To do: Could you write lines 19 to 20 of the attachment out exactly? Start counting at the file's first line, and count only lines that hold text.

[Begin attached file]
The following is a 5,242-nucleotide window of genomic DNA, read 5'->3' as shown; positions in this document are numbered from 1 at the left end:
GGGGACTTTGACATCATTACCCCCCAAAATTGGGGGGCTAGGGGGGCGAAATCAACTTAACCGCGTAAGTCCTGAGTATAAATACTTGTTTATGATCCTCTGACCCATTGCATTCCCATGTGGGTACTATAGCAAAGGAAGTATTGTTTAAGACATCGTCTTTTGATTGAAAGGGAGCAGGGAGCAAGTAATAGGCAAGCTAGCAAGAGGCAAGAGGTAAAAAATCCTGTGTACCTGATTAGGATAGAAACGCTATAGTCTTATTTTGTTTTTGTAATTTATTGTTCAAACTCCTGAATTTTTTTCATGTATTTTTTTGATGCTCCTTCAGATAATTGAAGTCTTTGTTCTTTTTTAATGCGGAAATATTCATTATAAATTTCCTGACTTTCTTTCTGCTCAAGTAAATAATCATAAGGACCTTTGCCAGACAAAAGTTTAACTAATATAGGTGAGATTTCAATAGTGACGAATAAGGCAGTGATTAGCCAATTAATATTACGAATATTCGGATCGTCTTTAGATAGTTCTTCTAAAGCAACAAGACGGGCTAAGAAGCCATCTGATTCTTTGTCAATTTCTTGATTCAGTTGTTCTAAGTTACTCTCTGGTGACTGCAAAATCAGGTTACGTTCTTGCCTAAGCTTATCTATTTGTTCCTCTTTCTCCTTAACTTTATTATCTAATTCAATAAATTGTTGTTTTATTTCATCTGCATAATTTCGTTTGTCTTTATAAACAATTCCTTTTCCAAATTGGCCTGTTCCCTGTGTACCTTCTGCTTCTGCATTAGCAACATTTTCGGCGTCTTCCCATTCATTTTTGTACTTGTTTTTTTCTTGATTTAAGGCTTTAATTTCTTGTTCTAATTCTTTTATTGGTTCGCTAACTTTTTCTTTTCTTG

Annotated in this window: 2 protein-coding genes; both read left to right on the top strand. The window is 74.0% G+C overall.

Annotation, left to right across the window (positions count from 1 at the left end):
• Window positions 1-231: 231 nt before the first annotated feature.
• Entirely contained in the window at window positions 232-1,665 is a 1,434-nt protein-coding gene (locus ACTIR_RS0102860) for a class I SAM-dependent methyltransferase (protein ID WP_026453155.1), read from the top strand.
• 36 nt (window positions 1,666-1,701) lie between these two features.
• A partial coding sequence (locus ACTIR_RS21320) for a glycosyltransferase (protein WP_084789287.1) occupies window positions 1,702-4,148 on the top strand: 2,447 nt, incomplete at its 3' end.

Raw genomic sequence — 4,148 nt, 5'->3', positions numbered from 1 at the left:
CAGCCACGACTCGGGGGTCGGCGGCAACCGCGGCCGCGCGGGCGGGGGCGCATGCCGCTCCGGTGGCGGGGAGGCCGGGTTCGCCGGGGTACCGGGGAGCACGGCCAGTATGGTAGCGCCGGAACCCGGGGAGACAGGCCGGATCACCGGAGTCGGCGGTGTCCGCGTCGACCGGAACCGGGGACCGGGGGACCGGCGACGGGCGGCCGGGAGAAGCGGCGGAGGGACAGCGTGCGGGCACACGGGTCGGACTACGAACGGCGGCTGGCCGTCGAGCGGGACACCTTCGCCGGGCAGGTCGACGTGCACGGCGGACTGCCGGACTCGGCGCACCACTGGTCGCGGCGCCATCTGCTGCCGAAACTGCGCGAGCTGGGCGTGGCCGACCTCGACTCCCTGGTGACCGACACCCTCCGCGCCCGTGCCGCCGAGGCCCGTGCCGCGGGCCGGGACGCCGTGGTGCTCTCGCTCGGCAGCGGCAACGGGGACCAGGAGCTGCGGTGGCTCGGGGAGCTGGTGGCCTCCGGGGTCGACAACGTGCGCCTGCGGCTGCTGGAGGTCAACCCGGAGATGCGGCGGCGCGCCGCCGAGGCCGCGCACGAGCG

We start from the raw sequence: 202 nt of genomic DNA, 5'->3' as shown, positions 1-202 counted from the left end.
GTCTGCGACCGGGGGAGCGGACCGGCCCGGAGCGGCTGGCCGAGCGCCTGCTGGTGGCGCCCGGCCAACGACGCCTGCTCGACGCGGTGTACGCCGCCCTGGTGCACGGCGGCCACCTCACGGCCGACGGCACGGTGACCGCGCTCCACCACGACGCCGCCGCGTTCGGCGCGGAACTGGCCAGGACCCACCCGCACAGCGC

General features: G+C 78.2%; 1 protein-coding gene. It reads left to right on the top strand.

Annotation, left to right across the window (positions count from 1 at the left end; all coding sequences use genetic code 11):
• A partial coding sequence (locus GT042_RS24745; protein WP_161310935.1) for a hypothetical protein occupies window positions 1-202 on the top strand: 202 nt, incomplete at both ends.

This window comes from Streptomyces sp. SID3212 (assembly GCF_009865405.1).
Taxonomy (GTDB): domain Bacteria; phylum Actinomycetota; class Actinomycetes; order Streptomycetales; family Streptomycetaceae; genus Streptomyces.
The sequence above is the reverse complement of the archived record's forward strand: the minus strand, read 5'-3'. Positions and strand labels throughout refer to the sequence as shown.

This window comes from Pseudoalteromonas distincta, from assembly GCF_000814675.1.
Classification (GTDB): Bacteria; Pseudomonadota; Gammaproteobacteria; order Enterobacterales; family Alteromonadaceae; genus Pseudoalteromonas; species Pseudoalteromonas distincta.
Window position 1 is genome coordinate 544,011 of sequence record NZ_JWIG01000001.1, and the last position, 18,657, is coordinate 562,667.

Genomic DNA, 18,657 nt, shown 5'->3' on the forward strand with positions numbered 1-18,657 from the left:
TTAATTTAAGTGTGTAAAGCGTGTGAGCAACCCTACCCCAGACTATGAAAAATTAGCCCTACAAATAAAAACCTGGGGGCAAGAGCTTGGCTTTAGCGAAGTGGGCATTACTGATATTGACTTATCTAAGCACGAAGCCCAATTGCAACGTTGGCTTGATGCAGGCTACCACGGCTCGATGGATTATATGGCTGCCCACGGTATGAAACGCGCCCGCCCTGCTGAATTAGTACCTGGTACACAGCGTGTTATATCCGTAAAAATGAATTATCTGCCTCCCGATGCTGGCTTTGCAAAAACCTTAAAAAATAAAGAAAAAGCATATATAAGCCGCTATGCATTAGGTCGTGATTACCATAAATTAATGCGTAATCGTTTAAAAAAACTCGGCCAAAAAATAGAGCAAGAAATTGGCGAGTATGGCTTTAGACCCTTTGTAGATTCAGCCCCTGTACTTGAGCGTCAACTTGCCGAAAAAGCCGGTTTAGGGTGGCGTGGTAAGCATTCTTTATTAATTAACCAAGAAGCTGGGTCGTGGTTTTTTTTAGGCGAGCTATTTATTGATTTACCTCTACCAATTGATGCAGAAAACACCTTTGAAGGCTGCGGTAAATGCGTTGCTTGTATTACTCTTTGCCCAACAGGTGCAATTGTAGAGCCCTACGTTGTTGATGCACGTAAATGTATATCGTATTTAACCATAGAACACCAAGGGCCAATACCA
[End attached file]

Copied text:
This window comes from Pseudoalteromonas distincta, from assembly GCF_000814675.1.
Classification (GTDB): Bacteria; Pseudomonadota; Gammaproteobacteria; order Enterobacterales; family Alteromonadaceae; genus Pseudoalteromonas; species Pseudoalteromonas distincta.